1. The assailed order of November 6, 1964 denying the urgent motion of petitioner to withdraw as counsel de oficio speaks for itself. It began with a reminder that a crime was allegedly committed on February 17, 1962, with the proceedings having started in the municipal court of Cadiz on July 11, 1962. Then respondent Judge spoke of his order of October 16, 1964 which reads thus: "In view of the objection of the prosecution to the motion for postponement of October 15, 1964 (alleging that counsel for the accused cannot continue appearing in this case without the express authority of the Commission on Elections); and since according to the prosecution there are two witnesses who are ready to take the stand, after which the government would rest, the motion for postponement is denied. When counsel for the accused assumed office as Election Registrar on October 13, 1964, he knew since October 2, 1964 that the trial would be resumed today. Nevertheless, in order not to prejudice the civil service status of counsel for the accused, he is hereby designated counsel de oficio for the accused. The defense obtained postponements on May 17, 1963, June 13, 1963, June 14, 1963, October 28, 1963, November 27, 1963, February 11, 1964, March 9, 1964, June 8, 1964 July 26, 1964, and September 7, 1964."4
Reference was then made to another order of February 11, 1964: "Upon petition of Atty. Adelino H. Ledesma, alleging indisposition, the continuation of the trial of this case is hereby transferred to March 9, 1964 at 8:30 in the morning. The defense is reminded that at its instance, this case has been postponed at least eight (8) times, and that the government witnesses have to come all the way from Manapala."5 After which, it was noted in such order that there was no incompatibility between the duty of petitioner to the accused and to the court and the performance of his task as an election registrar of the Commission on Elections and that the ends of justice "would be served by allowing and requiring Mr. Ledesma to continue as counsel de oficio, since the prosecution has already rested its case."6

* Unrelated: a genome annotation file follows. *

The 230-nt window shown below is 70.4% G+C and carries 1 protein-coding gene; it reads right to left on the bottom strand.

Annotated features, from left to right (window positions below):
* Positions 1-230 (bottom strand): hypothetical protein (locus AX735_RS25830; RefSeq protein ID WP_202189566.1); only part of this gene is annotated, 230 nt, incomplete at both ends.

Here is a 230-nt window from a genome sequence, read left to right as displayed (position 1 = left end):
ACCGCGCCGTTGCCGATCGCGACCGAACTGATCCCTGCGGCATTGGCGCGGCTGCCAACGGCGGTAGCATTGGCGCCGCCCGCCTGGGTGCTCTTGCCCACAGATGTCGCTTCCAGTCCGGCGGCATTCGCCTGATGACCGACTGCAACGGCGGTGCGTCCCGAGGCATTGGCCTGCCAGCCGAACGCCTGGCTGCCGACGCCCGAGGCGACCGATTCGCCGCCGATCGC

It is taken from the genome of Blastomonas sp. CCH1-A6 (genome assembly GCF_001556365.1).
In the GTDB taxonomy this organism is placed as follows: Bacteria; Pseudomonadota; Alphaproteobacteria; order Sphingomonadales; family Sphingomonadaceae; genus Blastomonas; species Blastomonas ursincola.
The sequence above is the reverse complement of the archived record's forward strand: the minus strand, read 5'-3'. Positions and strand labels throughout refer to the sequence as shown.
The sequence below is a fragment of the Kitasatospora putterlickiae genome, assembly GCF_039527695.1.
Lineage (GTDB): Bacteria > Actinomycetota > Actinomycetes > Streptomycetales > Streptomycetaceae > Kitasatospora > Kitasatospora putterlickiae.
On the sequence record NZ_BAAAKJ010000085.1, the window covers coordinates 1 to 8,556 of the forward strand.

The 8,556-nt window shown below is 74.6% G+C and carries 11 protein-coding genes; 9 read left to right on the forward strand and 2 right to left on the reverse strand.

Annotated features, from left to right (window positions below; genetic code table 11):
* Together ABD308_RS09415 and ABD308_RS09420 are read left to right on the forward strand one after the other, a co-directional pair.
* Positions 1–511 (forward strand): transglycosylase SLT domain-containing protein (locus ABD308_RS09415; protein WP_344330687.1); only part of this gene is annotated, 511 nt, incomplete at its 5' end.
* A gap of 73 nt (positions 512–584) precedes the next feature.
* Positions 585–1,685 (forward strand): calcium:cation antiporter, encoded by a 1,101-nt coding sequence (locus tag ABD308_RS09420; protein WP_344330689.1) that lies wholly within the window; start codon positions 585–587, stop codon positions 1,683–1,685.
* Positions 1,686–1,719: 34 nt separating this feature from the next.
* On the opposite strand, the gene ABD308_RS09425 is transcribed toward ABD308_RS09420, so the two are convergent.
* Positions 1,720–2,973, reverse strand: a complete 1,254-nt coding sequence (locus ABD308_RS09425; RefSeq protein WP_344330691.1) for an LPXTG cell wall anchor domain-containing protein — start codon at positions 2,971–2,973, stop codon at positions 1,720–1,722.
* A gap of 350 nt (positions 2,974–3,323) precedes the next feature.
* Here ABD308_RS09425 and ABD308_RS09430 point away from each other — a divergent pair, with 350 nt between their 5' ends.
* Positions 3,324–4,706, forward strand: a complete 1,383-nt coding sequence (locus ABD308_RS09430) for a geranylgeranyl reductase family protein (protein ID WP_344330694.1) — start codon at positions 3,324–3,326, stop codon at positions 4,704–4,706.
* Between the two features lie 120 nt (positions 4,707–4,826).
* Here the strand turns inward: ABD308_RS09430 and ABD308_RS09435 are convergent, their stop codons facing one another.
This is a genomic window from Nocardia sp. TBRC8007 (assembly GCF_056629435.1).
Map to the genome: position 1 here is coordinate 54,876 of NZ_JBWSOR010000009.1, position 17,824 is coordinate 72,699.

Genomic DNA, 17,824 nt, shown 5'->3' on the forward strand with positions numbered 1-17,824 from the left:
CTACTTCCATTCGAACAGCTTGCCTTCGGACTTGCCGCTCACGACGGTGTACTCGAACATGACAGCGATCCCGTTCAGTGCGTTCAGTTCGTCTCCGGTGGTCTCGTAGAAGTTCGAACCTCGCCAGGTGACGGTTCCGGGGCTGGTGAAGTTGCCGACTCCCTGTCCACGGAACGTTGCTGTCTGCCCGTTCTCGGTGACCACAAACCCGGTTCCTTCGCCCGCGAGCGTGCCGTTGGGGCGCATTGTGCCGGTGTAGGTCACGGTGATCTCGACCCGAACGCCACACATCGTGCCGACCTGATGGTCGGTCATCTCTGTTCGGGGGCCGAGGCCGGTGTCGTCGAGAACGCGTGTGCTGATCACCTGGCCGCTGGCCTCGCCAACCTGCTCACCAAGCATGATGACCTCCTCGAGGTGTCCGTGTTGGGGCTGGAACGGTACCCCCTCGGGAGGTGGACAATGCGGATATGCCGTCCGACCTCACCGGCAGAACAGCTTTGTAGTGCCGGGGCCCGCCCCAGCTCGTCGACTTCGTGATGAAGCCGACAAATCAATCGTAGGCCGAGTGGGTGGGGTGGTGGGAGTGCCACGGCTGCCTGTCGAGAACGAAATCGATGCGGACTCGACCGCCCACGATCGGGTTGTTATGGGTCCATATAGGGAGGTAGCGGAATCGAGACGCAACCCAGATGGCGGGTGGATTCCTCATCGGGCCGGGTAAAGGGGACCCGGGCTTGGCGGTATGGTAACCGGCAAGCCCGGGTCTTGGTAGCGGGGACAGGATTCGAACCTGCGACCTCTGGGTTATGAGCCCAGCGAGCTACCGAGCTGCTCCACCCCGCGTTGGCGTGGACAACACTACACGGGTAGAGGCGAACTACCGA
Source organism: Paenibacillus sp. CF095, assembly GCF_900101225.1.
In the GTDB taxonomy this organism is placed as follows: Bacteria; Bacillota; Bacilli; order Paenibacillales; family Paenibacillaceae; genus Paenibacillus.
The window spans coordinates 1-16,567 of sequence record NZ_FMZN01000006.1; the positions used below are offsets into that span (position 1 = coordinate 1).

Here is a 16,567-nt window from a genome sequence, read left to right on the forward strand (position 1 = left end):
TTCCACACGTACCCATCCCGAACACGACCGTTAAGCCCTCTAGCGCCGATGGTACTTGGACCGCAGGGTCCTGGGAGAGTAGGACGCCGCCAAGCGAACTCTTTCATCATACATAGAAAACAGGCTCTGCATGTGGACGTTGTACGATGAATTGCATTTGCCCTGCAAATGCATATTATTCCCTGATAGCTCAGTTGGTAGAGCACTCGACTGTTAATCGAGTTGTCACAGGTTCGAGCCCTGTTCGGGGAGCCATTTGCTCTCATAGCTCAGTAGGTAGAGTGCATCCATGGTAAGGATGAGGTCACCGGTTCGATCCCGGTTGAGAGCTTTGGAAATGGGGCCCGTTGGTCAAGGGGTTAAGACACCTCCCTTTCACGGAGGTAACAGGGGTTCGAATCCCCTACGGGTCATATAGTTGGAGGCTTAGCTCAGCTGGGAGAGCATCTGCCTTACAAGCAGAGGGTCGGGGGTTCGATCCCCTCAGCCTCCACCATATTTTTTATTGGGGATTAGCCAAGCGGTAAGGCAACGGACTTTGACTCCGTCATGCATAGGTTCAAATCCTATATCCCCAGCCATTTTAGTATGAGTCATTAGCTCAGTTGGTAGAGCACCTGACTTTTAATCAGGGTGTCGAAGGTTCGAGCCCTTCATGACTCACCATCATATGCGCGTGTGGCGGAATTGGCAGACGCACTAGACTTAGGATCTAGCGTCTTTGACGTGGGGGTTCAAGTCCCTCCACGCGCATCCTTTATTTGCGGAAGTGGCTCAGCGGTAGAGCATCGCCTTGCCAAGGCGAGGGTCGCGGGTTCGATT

2. What is readily apparent therefore, is that petitioner was less than duly mindful of his obligation as counsel de oficio. He ought to have known that membership in the bar is a privilege burdened with conditions. It could be that for some lawyers, especially the neophytes in the profession, being appointed counsel de oficio is an irksome chore. For those holding such belief, it may come as a surprise that counsel of repute and of eminence welcome such an opportunity. It makes even more manifest that law is indeed a profession dedicated to the ideal of service and not a mere trade. It is understandable then why a high degree of fidelity to duty is required of one so designated. A recent statement of the doctrine is found in People v. Daban:7 "There is need anew in this disciplinary proceeding to lay stress on the fundamental postulate that membership in the bar carries with it a responsibility to live up to its exacting standard. The law is a profession, not a trade or a craft. Those enrolled in its ranks are called upon to aid in the performance of one of the basic purposes of the State, the administration of justice. To avoid any frustration thereof, especially in the case of an indigent defendant, a lawyer may be required to act as counsel de oficio. The fact that his services are rendered without remuneration should not occasion a diminution in his zeal. Rather the contrary. This is not, of course, to ignore that other pressing matters do compete for his attention. After all, he has his practice to attend to. That circumstance possesses a high degree of relevance since a lawyer has to live; certainly he cannot afford either to neglect his paying cases. Nonetheless, what is incumbent upon him as counsel de oficio must be fulfilled."8